Meanwhile, former System of a Down frontman Serj Tankian is proposing an even more radical solution to touring - he's urging bands to project themselves on stage as holograms to reduce travel needs. But maybe, as this Hologram blogger suggests, that would rather undermine the thrill of the live experience.

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How do I do it?

  • Go to gigs by public transport, or car share
  • Go to a 'green' gig or festival that has had its green credentials accredited by AGreenerFestival.com, such as: Big Session Festival, Camden Green Fair, The Cambridge Folk Festival, Download, The Glade Festival, The Glastonbury Festival, Hard Rock Calling, Latitude, Leicester City Blues Festival, Lounge on the Farm, 02 Wireless Festival, T-in-the-Park, Workhouse Festival and 2000 Trees. Wood is a new festival in Oxford featuring local food, composting loos and showers heated by wood-burning stoves and a solar powered stage
  • Try out a few acoustic gigs. The BBC is a good place to start looking for acoustic clubs, sessions and festivals. If you live in London, Power Down is a dedicated 'low-carbon' acoustic night, lit up by candles hand-made from the local greasy spoon's waste veggie oil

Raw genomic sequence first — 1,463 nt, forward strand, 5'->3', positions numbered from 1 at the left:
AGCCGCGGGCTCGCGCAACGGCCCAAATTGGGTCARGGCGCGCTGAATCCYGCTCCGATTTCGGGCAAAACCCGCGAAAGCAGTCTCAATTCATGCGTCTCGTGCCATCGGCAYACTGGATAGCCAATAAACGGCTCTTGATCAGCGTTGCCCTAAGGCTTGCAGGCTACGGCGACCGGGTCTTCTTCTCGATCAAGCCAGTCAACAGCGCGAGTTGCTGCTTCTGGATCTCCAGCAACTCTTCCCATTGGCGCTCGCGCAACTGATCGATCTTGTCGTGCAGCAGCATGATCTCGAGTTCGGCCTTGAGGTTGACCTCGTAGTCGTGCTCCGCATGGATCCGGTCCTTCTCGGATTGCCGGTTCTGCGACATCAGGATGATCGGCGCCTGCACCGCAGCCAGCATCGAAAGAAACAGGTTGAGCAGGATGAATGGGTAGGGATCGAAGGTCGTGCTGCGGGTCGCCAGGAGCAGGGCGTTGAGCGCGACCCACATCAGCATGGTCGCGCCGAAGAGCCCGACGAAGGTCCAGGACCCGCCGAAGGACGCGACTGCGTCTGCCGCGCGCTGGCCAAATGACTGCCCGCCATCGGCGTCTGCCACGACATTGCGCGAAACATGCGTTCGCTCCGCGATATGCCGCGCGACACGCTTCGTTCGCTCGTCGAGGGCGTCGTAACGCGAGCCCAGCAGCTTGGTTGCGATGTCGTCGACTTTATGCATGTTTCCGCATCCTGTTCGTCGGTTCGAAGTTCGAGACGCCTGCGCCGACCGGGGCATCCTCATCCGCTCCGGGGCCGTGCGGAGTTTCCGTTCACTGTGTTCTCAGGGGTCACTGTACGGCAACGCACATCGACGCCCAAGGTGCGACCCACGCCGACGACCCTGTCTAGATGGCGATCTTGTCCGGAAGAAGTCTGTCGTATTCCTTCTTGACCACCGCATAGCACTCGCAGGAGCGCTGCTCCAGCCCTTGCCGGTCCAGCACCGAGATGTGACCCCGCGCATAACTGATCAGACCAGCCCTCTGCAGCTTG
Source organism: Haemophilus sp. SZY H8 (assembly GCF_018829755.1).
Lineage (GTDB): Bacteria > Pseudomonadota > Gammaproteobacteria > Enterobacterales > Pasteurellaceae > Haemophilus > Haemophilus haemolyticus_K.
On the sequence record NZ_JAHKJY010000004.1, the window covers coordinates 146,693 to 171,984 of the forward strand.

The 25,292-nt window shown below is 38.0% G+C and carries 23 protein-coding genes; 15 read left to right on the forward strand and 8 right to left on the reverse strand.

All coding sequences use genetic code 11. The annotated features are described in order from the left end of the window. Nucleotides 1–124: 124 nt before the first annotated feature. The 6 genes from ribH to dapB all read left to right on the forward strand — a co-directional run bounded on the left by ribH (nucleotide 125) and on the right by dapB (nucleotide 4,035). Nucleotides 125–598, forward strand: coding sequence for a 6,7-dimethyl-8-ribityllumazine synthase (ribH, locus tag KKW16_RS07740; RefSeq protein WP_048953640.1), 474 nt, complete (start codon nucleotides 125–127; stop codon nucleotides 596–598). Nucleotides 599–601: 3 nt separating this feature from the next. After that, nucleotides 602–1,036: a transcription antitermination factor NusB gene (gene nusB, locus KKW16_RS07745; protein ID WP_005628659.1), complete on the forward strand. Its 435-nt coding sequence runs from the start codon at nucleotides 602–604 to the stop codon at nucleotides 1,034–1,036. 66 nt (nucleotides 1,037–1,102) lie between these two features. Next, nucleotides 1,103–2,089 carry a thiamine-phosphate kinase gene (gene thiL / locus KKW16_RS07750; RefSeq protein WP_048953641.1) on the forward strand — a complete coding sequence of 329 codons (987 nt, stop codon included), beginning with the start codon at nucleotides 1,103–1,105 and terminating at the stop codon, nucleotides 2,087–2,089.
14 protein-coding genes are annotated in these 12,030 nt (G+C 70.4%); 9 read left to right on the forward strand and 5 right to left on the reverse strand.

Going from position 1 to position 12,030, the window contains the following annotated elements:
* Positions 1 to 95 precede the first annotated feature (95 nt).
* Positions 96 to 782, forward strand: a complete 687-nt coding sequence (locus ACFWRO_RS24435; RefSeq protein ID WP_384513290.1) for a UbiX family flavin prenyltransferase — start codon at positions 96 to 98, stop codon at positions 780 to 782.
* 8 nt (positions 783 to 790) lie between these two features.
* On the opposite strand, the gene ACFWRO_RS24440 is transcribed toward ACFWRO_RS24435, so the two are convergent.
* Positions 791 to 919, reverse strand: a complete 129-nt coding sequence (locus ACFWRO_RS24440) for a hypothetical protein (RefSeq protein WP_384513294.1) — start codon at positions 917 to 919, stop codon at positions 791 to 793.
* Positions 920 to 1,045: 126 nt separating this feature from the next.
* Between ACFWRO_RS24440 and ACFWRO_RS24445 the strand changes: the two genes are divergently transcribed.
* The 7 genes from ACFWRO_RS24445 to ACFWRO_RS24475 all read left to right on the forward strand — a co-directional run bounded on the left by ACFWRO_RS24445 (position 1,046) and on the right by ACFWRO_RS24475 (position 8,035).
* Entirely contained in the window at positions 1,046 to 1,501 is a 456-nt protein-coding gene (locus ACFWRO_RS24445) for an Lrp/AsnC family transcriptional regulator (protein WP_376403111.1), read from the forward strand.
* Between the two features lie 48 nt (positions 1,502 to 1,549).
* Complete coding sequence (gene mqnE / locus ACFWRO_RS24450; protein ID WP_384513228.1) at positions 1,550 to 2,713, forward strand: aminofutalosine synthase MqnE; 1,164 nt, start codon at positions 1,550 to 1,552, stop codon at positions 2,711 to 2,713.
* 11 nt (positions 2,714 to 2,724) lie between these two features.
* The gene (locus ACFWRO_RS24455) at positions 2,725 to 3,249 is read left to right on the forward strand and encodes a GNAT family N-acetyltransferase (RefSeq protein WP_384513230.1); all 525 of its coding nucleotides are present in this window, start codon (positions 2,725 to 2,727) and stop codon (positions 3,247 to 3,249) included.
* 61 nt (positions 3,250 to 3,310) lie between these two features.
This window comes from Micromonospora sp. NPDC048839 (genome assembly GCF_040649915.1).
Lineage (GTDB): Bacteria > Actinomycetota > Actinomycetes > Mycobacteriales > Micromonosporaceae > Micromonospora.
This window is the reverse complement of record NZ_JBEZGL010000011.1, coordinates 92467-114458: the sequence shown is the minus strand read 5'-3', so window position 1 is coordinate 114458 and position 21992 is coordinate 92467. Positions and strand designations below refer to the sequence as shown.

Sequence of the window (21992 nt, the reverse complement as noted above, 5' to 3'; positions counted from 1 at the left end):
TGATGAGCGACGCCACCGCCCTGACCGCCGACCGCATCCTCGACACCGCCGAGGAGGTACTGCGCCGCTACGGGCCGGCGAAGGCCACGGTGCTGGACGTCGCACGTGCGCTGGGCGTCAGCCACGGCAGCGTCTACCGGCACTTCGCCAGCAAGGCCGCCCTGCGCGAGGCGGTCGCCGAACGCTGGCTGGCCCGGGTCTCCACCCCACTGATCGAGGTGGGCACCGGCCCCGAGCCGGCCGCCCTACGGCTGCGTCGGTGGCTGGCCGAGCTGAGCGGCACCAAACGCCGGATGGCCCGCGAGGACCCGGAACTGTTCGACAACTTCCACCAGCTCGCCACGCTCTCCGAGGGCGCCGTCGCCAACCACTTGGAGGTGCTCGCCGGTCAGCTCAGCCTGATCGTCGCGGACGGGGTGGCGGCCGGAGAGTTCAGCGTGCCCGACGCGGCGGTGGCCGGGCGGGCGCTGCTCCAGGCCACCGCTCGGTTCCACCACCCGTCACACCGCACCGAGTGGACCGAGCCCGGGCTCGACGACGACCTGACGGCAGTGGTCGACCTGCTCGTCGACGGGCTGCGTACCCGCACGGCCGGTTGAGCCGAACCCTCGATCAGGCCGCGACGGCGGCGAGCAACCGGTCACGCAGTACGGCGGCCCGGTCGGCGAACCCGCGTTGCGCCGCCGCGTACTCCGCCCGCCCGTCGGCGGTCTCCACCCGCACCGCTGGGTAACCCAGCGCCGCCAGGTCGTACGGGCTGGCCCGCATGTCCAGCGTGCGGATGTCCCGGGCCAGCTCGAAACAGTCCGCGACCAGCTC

• Look for smaller, more intimate clubs which avoid the excessive inefficiencies of larger venues running at less than full capacity. (You might also protect your hearing in the process - see this BBC article)
  • If you really want to prioritise energy-efficiency in your music choice, try an event run with pedal- and solar-powered sound systems. They're pretty scarce but have a look at Rinky Dink or YouTube for clues
  • Ask your favourite venue to consider installing renewable energy in the form of solar panels and ground source heat pumps
  • If you're in London or Rotterdam, try a club that captures your energy on the dancefloor
  • Avoid massive stadium tours: with huge light and sound systems transported around the globe, and a massive travel footprint from the number of fans attending, these are the worst climate option of all
  • Find out more about what really makes a gig 'green' at Virtual Festivals or Independent.co.uk

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Glossary terms used on this page
CO2 equivalence
CO2 equivalence (CO2e) is a way of indicating the global warming potential of a particular greenhouse gas by expressing it in comparison to that of carbon dioxide. One unit of a gas with a CO2e rating of 21, for example, would have the warming effect of 21 units of carbon dioxide emissions (taken over 100 years).